I have decided to talk about the calling in two parts, Or else this post would be too long. I doubt this post contains spoilers. There are spoilers, but I believe they are not the kind to ruin the story for you.
What is it? What does it do or how does it affect the characters? Why did Macxermillio call it “father”? Well, this is a complicated answer. I sometimes get confused by it myself and I created it, this is because it has gotten so complex. To try and make this answer easy I will answer this question in the following sections:
- A Metaphor
- An Entity
- Influences and Relations
- A Worldview
The calling is, as alluded to in Cheryl’s notes, a metaphor of clinical depression and other mental illnesses that may come with it. Think of all the symptoms of depression, that is what the calling is. So every time in the book when the character’s say “the calling is getting stronger” or “can you feel the calling” what they are saying is that their mental condition is getting worse. Here is a list of the depressive symptoms prevalent in this book and are constantly referred to in different ways, sometimes indirectly by characters suddenly changing behavior:
- Feelings of hopelessness and helplessness.
- Loss of appetite
- Sleep changes
- Loss of energy
- Concentration problems
- Crying spells
- Extreme sadness and pain
- Feelings of worthlessness
- Frequent or recurrent thoughts of death and suicidal/homicidal thoughts (should be noted that homicidal thoughts are very rare)
- Neglecting hygiene
- Delusional thinking
I feel there is much more than the list says, but I think you get the point. With self-harm, it is interesting to note that the characters use it so they may feel better for a while(to dispel the calling) but this act is nonetheless a symptom of mental illness. Self-harm can only get worse as it did with Calvin which the trinity refer to when advising Sandy about using self-harm to curb the “weight of the calling”(the psychological pain).
The calling is also a personification of clinical depression and the mental illness that may come with it. In the novel Sandy speaks to the calling, the calling is described as some enigmatic abyss-like creature when it kills Macxermillio. They refer to the calling speaking to them and they do not know whether they should trust it or not. They wonder if it is their guide to the home or it is a product of the universe that is rejecting them since they consider themselves not belonging in this universe.
They did all the homicidal experiments as a way to test if the calling was to be trusted, but that came to no avail that is why they tried therapy. More on this on the fourth section of this essay.
Influences and Relations
So Macxermillio calls the calling “father” when it reveals itself to him right before killing him. This exchange reveals that there wouldn’t be Macxermillio or Macfearson if it wasn’t for the calling. How so? Well, remember the chapter 4 when Sandy meets Mafearson and Macxermillio for the first time? In Chapter 4.2 Macfearson tells him a story of “how it starts”. Read that and come back here if you can’t remember. What Macfearson is telling Sandy or what that reveals is how the depression started and the sense of alienation. The depression made him weird and, as a result, his peers, family, and others rejected him or forgot him. Maybe because he was already in the process of alienating himself as people with depression often do.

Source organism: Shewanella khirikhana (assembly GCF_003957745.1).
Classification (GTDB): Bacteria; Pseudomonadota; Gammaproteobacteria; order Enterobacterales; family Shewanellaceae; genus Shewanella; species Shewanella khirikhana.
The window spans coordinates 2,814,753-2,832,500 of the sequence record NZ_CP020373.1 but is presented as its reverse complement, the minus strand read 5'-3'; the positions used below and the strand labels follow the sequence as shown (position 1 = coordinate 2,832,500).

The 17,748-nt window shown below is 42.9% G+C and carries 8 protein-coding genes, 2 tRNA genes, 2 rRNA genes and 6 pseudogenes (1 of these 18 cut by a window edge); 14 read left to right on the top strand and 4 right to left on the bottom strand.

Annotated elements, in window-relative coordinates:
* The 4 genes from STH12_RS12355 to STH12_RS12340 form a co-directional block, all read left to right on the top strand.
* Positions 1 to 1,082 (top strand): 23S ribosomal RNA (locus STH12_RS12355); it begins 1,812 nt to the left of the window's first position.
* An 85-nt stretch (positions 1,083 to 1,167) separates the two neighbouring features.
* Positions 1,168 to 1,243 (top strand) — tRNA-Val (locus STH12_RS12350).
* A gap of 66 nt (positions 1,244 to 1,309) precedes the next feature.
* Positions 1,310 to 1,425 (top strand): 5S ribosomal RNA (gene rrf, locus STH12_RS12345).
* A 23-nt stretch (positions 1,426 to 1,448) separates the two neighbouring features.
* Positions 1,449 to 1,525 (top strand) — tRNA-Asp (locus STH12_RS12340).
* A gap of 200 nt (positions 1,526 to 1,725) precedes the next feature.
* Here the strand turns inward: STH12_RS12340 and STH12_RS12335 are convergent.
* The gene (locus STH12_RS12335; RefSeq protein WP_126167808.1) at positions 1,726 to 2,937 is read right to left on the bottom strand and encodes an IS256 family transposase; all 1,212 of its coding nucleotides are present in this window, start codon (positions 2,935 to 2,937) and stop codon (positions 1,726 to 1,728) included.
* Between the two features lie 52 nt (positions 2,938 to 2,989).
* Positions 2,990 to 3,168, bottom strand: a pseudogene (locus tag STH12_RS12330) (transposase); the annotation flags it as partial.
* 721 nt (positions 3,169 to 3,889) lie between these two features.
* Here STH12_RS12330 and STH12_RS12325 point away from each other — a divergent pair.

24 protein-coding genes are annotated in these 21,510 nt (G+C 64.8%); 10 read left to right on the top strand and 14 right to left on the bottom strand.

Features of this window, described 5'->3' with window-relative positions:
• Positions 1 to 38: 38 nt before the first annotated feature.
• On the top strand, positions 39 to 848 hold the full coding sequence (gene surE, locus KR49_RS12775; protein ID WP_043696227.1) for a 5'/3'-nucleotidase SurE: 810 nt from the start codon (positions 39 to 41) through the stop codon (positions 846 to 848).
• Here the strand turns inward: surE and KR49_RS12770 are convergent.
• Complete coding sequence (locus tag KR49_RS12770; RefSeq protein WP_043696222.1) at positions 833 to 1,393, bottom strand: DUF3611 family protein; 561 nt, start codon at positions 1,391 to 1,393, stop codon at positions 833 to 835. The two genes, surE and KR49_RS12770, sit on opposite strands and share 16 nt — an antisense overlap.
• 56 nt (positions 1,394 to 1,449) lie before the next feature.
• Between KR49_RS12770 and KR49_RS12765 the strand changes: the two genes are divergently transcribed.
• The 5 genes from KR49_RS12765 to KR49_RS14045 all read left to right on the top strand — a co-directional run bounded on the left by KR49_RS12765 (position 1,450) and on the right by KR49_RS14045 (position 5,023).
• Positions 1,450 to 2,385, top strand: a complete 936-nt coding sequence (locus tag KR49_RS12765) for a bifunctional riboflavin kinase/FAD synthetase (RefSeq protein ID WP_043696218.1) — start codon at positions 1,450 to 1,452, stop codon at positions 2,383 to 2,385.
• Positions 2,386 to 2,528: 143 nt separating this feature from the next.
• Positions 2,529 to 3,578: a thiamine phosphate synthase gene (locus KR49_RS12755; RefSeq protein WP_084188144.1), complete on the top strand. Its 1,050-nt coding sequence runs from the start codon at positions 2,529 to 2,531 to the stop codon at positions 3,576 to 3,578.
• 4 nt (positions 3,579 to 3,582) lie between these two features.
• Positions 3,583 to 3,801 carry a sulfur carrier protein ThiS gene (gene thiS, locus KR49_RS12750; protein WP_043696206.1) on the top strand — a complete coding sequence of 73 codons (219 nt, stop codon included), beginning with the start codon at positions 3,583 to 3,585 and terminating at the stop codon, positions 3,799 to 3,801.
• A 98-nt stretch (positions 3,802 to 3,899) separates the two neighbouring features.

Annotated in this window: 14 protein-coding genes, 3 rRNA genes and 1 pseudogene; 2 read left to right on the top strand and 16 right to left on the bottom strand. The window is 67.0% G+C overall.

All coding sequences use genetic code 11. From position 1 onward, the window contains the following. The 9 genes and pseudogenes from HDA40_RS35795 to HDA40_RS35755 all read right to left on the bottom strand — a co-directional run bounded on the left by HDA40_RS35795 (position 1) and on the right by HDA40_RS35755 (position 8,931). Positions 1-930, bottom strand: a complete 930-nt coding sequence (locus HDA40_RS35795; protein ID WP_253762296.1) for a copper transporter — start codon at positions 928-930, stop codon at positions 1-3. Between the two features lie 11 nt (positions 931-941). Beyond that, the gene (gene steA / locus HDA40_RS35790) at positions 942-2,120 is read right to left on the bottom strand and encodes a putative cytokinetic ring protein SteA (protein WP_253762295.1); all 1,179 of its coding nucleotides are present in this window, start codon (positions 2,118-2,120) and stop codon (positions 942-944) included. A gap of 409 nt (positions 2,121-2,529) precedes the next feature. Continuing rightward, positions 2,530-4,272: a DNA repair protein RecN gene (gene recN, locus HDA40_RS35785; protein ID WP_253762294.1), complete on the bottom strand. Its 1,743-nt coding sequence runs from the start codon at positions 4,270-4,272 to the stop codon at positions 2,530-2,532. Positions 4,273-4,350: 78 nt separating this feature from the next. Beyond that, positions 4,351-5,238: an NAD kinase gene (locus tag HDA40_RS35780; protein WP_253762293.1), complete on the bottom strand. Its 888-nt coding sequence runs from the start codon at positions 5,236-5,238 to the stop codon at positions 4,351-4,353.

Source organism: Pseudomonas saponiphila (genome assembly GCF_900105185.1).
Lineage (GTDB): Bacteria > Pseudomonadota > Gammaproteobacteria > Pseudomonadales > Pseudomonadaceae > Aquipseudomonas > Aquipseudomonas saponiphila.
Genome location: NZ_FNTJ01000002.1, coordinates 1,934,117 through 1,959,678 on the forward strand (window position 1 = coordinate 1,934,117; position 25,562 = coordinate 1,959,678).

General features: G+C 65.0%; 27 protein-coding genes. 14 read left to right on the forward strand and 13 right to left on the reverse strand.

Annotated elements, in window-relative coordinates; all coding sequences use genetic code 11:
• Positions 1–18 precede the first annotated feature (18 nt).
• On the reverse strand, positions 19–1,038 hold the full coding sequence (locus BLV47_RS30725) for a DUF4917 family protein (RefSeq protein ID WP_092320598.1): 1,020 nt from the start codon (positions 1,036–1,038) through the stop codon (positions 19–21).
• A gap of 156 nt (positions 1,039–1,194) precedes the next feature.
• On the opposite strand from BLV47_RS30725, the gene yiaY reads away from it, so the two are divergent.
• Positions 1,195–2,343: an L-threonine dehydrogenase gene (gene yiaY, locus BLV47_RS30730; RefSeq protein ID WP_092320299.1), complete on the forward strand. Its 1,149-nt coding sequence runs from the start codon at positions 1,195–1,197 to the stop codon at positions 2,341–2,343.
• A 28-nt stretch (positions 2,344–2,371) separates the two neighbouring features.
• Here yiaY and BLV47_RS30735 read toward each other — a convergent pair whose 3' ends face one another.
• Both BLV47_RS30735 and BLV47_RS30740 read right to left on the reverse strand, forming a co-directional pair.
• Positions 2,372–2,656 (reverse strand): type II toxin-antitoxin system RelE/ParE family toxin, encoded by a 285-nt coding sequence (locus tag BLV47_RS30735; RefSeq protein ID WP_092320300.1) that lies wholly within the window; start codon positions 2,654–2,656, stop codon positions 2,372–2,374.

As a result of Sandy’s loneliness and alienation (depression) he creates “imaginary friends” or the “imaginary friends” come to him. Therefore the calling (depression) twisted and warped his brain and life until Macxermillio and Macfearson came out of him. In a sense, this makes the calling the father to who Sandy, Macxermillio and Macfearson end up becoming because it shapes their feelings, bombards them with thoughts, distorts their perception and filters their experience. A child who grows up depressed or with depression is very much molded by the illness(the illness influences their identity and what it becomes) if it is left untreated and that is what is being insinuated in the book.
In Chapter 11.5 Macxermillio calls the calling “father” when this insight is revealed to him and the calling calls him “son”. Why did he apologize to the calling? Because he hasn’t been a very good son, he tried his best not to listen to what the calling/depression orders out of him. Since the calling is the stronger force in the book it eventually beats common sense and rationality, aka Macxermillio, and kills him. This alludes to ways in which delusional thinking and some of the ways depression can affect our thinking, often killing rationality, distorting perception and keeping us delusional. That is why Macxermillio goes in the end, because depression, left untreated or not treated quickly enough, only gets worse and more powerful.
If you haven’t read Before the Cult you can find it on Amazon here .